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27 juill. 2020 | 08h37 UTC

Vietnam: Authorities to evacuate 80,000 tourists from Da Nang July 27 /update 29

Vietnam Alerte de sécurité

Authorities to evacuate 80,000 tourists from Da Nang from July 27 following first locally transmitted COVID-19 infection since April; follow government directives

TIMEFRAME expected from 27/7/2020, 12h00 until 29/7/2020, 11h59 (Asia/Saigon). COUNTRY/REGION Vietnam, Vietnam

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Event

Vietnamese authorities announced on Monday, June 27, that they would evacuate 80,000 tourists from the city of Da Nang, following the identification in the city of the country's first locally transmitted cases of the coronavirus disease (COVID-19) since April. The tourists, who are mainly Vietnamese, will be flown home over the course of four days, with domestic carriers operating up to 100 flights a day. Those returning home from Da Nang will be required to undergo a 14-day quarantine upon arrival.

The Vietnamese government adopted strong lockdown measures early in the COVID-19 pandemic, resulting in a low number of cases compared to other countries in the region. International commercial flights to Vietnam are banned, and Vietnam's borders with China, Cambodia, and Laos remain closed to all but essential traffic. Visa waivers and the issuing of new visas have been suspended, although foreign experts and skilled workers may enter provided they undergo mandatory quarantine measures, lasting at least 14 days, and pass certain requirements. Exemptions are judged on a case-by-case basis.

The majority of measures within Vietnam have been lifted, and travel within the country is unrestricted. The wearing of masks is no longer mandatory in public, although may be required at hospitals and on some public transport. Social distancing measures are encouraged. Restrictions may be reinstated should new COVID-19 outbreaks be detected.

As of July 27, 420 cases of COVID-19 have been confirmed in Vietnam, with no associated fatalities. Further international spread of the virus is expected in the near term.

Context

The first case of COVID-19 was reported on December 31 and the source of the outbreak has been linked to a wet market in Wuhan (Hubei province, China). Since then, human-to-human transmission of the virus has been confirmed.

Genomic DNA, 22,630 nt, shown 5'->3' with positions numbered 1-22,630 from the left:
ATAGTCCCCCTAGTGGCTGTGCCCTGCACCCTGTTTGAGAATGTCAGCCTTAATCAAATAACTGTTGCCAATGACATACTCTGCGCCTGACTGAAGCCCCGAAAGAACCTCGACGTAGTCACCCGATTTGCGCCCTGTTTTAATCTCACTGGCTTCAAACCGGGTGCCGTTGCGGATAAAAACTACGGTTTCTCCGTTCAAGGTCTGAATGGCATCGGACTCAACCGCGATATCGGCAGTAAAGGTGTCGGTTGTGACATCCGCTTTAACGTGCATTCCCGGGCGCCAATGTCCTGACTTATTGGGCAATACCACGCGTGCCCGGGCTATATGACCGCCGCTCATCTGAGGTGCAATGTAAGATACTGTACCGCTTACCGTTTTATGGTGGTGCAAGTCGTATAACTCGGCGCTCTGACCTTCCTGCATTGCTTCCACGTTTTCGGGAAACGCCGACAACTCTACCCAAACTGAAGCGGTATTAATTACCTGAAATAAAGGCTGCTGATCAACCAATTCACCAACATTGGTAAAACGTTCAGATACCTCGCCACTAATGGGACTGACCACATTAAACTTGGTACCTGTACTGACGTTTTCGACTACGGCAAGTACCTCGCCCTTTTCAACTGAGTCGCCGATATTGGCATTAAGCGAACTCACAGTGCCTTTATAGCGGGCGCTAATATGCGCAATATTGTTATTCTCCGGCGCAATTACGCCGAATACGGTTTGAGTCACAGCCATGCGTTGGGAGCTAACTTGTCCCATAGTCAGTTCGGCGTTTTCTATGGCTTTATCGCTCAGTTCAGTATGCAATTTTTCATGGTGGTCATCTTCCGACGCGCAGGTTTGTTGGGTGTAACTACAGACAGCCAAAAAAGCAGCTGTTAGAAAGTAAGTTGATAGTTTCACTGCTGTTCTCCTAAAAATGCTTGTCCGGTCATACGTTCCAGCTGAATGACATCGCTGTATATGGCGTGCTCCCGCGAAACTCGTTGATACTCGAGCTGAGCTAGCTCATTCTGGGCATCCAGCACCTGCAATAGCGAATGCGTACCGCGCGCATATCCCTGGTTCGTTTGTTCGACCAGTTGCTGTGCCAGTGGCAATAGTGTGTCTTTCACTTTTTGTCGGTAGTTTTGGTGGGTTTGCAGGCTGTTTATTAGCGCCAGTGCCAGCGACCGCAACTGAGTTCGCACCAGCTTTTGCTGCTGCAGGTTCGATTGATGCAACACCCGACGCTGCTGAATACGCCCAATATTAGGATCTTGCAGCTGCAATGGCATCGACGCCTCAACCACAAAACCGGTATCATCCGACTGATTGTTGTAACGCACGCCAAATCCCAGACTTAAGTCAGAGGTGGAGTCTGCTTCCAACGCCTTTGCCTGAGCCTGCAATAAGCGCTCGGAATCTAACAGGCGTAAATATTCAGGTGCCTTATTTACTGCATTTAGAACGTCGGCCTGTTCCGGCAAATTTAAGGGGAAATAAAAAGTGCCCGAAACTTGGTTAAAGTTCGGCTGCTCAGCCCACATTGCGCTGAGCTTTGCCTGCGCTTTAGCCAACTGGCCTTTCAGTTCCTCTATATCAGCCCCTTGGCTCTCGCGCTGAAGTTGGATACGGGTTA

Cases of the virus have been confirmed in numerous countries and territories worldwide. On March 11, the World Health Organization (WHO) declared the global outbreak a pandemic. Virus-screening and quarantining measures are being implemented at airports worldwide, as well as extensive travel restrictions.

The most common symptoms of COVID-19 are fever, dry cough, and tiredness. Some patients may experience other symptoms such as body pains, nasal congestion, headache, conjunctivitis, sore throat, diarrhea, loss of taste or smell or a rash on skin or discoloration of fingers or toes. These symptoms (in most cases mild) appear gradually. Generally, most patients (around 80 percent) recover from the disease without being hospitalized.

Advice

Measures adopted by local authorities evolve quickly and are usually effective immediately. Depending on the evolution of the outbreak in other countries, authorities are likely to modify, at very short notice, the list of countries whose travelers are subject to border control measures or entry restrictions upon their arrival to the territory in question. It is advised to postpone nonessential travel due to the risk that travelers may be refused entry or be subject to quarantine upon their arrival or during their stay.

To reduce the general risk of transmission, travelers are advised to abide by the following measures:

  • Frequently clean hands by using alcohol-based hand rub or soap and water.
  • When coughing and sneezing, cover mouth and nose with a flexed elbow or tissue; if used, throw the tissue away immediately and wash hands.
  • If experiencing a fever, cough, difficulty breathing, or any other symptoms suggestive of respiratory illness, including pneumonia, call emergency services before going to the doctor or hospital to prevent the potential spread of the disease.

 

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